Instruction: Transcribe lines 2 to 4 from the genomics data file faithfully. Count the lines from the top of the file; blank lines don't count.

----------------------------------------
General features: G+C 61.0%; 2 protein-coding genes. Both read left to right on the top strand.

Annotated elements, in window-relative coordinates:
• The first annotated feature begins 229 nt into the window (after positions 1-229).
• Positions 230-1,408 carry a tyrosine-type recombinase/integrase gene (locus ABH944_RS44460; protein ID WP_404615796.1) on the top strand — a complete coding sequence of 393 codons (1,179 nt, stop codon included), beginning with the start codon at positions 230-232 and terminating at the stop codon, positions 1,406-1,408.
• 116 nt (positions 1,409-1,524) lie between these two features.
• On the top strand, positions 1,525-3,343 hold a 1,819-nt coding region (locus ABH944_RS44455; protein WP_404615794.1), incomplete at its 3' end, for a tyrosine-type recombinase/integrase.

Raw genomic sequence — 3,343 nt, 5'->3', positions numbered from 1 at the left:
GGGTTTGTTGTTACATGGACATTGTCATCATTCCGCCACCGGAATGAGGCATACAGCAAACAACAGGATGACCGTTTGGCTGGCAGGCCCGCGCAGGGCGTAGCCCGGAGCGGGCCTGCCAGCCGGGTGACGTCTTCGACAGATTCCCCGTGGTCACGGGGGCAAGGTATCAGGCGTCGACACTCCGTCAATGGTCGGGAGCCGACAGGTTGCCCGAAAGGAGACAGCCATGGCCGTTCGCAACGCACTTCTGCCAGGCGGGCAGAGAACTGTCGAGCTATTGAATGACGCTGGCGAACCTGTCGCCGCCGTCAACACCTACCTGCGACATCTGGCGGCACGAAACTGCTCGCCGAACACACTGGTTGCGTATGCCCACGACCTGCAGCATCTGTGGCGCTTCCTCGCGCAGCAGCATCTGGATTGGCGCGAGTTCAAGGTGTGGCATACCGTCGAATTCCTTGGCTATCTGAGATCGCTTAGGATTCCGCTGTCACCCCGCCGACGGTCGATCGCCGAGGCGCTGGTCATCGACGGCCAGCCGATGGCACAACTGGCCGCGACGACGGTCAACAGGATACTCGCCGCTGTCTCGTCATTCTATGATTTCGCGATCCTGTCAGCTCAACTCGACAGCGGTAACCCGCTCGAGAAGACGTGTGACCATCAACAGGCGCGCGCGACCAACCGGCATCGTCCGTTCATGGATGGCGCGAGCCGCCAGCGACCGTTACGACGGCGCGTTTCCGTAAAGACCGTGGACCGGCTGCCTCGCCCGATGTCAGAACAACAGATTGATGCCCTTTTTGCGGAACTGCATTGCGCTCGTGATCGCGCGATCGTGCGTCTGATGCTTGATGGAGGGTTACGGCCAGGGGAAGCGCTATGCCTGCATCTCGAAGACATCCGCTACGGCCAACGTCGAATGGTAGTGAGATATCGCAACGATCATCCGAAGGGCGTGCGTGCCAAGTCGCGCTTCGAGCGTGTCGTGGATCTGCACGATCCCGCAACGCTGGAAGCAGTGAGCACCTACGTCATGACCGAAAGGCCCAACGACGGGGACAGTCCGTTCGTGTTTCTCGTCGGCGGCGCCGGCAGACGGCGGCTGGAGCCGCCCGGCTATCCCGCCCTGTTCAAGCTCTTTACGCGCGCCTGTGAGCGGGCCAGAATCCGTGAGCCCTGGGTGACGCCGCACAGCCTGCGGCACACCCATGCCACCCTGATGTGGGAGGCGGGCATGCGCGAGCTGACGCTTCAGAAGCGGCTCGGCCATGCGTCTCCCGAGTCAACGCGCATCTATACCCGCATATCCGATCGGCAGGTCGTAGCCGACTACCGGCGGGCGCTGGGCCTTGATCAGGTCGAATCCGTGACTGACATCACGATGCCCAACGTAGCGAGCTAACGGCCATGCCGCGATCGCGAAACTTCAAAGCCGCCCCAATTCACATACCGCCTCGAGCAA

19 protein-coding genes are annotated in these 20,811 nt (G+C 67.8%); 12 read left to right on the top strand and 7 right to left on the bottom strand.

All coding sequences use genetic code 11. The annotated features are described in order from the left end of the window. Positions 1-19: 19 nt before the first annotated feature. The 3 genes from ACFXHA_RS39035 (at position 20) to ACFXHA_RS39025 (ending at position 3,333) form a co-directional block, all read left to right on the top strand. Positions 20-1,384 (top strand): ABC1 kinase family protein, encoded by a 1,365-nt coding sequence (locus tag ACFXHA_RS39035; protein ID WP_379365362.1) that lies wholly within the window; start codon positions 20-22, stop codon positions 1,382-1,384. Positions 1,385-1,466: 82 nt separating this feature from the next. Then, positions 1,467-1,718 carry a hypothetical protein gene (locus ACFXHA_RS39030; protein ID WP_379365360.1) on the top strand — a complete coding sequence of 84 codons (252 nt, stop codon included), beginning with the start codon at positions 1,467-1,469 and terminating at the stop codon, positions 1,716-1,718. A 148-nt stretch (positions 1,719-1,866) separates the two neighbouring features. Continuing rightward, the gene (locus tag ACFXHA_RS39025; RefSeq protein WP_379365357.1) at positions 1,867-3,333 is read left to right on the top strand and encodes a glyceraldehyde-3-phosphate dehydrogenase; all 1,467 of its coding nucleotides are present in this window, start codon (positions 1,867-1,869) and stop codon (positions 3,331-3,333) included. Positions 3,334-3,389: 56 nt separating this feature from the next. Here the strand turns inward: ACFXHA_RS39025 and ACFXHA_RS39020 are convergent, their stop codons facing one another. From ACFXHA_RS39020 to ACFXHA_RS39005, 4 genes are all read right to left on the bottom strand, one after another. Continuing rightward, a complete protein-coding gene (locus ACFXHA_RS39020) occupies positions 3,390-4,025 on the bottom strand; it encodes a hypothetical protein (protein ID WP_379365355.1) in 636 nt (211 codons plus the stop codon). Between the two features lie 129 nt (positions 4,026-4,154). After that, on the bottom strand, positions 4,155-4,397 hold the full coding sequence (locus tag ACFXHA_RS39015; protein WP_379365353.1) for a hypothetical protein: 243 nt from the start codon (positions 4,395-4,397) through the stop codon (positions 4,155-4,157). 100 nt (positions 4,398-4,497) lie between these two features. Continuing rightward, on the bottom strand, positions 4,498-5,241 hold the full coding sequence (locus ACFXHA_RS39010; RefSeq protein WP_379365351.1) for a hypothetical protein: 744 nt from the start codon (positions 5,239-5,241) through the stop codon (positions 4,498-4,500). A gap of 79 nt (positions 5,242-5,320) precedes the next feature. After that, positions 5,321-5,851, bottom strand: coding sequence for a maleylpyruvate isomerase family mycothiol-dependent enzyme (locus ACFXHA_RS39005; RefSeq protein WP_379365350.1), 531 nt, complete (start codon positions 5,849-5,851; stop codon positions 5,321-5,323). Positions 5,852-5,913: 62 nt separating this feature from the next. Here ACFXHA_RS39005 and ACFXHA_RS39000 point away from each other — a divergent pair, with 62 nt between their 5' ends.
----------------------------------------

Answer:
Annotated elements, in window-relative coordinates:
• The first annotated feature begins 229 nt into the window (after positions 1-229).
• Positions 230-1,408 carry a tyrosine-type recombinase/integrase gene (locus ABH944_RS44460; protein ID WP_404615796.1) on the top strand — a complete coding sequence of 393 codons (1,179 nt, stop codon included), beginning with the start codon at positions 230-232 and terminating at the stop codon, positions 1,406-1,408.